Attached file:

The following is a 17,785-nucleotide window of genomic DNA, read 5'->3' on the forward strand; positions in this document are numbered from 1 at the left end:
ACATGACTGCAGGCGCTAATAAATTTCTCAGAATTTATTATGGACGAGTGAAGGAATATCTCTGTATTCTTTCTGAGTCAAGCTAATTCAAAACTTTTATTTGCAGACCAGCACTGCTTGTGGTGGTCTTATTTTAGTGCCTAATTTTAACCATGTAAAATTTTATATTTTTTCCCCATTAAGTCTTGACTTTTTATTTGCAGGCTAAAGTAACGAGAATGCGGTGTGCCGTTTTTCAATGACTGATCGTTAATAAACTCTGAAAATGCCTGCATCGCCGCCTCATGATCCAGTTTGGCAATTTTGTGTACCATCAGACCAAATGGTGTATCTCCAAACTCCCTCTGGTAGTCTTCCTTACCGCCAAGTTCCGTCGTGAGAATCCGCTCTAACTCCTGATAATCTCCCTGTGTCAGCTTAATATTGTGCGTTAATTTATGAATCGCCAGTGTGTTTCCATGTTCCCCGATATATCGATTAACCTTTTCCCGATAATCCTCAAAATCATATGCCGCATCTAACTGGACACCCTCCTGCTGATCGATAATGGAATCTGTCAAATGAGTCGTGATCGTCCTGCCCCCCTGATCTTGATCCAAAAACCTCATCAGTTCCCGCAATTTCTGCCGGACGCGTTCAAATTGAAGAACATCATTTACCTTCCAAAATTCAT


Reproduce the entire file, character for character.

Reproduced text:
The following is a 17,785-nucleotide window of genomic DNA, read 5'->3' on the forward strand; positions in this document are numbered from 1 at the left end:
ACATGACTGCAGGCGCTAATAAATTTCTCAGAATTTATTATGGACGAGTGAAGGAATATCTCTGTATTCTTTCTGAGTCAAGCTAATTCAAAACTTTTATTTGCAGACCAGCACTGCTTGTGGTGGTCTTATTTTAGTGCCTAATTTTAACCATGTAAAATTTTATATTTTTTCCCCATTAAGTCTTGACTTTTTATTTGCAGGCTAAAGTAACGAGAATGCGGTGTGCCGTTTTTCAATGACTGATCGTTAATAAACTCTGAAAATGCCTGCATCGCCGCCTCATGATCCAGTTTGGCAATTTTGTGTACCATCAGACCAAATGGTGTATCTCCAAACTCCCTCTGGTAGTCTTCCTTACCGCCAAGTTCCGTCGTGAGAATCCGCTCTAACTCCTGATAATCTCCCTGTGTCAGCTTAATATTGTGCGTTAATTTATGAATCGCCAGTGTGTTTCCATGTTCCCCGATATATCGATTAACCTTTTCCCGATAATCCTCAAAATCATATGCCGCATCTAACTGGACACCCTCCTGCTGATCGATAATGGAATCTGTCAAATGAGTCGTGATCGTCCTGCCCCCCTGATCTTGATCCAAAAACCTCATCAGTTCCCGCAATTTCTGCCGGACGCGTTCAAATTGAAGAACATCATTTACCTTCCAAAATTCAT